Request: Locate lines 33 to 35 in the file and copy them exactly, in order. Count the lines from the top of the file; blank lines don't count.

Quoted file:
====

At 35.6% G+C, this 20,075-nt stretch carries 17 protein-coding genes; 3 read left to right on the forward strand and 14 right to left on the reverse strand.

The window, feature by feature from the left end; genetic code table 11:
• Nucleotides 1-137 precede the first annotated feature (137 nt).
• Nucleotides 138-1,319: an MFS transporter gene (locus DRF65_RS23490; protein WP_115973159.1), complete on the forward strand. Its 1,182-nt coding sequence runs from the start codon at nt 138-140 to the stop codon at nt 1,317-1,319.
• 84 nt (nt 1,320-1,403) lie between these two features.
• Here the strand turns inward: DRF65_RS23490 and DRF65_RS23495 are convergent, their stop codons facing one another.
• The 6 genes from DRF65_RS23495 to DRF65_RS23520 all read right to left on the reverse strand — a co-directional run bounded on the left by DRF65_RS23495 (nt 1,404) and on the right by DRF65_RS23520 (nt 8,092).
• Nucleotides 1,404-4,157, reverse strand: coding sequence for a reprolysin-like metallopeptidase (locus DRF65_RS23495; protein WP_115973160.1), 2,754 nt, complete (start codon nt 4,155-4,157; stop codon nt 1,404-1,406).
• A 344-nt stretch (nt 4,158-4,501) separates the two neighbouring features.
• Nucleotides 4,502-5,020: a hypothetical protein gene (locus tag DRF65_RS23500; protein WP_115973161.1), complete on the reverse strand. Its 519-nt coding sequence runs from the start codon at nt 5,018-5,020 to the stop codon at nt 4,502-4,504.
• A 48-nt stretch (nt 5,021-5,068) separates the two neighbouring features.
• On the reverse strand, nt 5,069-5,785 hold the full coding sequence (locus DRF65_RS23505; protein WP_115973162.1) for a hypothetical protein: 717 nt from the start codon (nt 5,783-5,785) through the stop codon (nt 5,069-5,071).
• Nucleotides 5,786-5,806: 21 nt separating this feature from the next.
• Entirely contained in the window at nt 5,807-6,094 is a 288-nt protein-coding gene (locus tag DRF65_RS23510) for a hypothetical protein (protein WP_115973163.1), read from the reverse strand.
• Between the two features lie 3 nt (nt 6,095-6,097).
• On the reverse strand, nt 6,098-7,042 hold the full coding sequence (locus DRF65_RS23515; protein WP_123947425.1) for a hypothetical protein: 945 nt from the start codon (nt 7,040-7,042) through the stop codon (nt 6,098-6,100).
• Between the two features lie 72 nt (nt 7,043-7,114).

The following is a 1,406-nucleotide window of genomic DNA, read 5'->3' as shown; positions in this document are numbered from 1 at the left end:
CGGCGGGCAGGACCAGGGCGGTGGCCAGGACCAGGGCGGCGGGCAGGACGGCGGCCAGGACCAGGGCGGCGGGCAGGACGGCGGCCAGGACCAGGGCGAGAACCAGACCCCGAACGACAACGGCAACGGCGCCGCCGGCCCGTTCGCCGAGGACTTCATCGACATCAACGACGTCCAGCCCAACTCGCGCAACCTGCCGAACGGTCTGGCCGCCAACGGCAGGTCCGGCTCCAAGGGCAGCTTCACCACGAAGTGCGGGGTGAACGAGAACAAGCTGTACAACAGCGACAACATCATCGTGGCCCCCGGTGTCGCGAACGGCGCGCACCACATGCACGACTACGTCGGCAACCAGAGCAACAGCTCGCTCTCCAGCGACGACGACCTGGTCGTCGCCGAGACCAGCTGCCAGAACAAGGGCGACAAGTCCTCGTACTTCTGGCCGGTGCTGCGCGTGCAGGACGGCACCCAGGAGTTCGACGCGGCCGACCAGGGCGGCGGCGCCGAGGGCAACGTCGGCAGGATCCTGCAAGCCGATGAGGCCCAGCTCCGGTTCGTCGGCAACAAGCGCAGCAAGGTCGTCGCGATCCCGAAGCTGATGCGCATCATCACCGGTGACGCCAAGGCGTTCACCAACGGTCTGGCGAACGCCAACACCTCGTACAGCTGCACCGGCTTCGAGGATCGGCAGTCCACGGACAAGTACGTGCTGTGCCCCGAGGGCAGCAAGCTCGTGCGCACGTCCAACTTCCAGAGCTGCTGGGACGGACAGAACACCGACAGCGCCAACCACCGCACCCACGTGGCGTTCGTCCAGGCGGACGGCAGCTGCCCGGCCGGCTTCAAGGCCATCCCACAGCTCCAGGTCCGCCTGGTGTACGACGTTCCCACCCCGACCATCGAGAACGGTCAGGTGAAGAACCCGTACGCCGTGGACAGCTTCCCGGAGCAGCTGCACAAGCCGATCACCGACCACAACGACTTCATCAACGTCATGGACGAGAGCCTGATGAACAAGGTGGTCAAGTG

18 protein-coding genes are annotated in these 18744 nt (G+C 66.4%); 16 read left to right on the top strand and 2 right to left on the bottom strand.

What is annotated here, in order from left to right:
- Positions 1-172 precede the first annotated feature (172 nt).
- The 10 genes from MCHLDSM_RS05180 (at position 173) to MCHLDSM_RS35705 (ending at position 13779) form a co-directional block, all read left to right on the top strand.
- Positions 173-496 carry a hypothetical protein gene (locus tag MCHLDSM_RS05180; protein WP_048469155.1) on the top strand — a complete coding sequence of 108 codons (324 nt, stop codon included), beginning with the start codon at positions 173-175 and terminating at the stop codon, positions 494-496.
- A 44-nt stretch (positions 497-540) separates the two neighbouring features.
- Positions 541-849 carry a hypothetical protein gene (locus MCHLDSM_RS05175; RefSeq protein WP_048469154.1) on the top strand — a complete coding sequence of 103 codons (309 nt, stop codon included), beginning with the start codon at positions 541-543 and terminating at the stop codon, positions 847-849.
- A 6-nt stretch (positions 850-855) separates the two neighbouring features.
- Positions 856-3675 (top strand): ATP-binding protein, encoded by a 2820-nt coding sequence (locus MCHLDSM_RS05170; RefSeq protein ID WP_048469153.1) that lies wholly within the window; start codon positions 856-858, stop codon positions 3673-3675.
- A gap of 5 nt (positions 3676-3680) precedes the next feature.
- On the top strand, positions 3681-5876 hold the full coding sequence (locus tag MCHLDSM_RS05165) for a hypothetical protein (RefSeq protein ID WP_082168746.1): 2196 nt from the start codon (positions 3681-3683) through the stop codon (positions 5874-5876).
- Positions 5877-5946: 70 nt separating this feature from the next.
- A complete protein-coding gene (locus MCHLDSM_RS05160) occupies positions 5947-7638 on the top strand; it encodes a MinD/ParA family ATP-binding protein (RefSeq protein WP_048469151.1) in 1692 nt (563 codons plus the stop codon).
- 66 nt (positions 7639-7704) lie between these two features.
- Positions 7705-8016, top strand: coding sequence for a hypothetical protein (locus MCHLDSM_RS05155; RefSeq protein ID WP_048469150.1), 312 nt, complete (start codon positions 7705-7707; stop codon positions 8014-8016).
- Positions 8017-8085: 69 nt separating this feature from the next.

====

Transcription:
- 66 nt (positions 7639-7704) lie between these two features.
- Positions 7705-8016, top strand: coding sequence for a hypothetical protein (locus MCHLDSM_RS05155; RefSeq protein ID WP_048469150.1), 312 nt, complete (start codon positions 7705-7707; stop codon positions 8014-8016).
- Positions 8017-8085: 69 nt separating this feature from the next.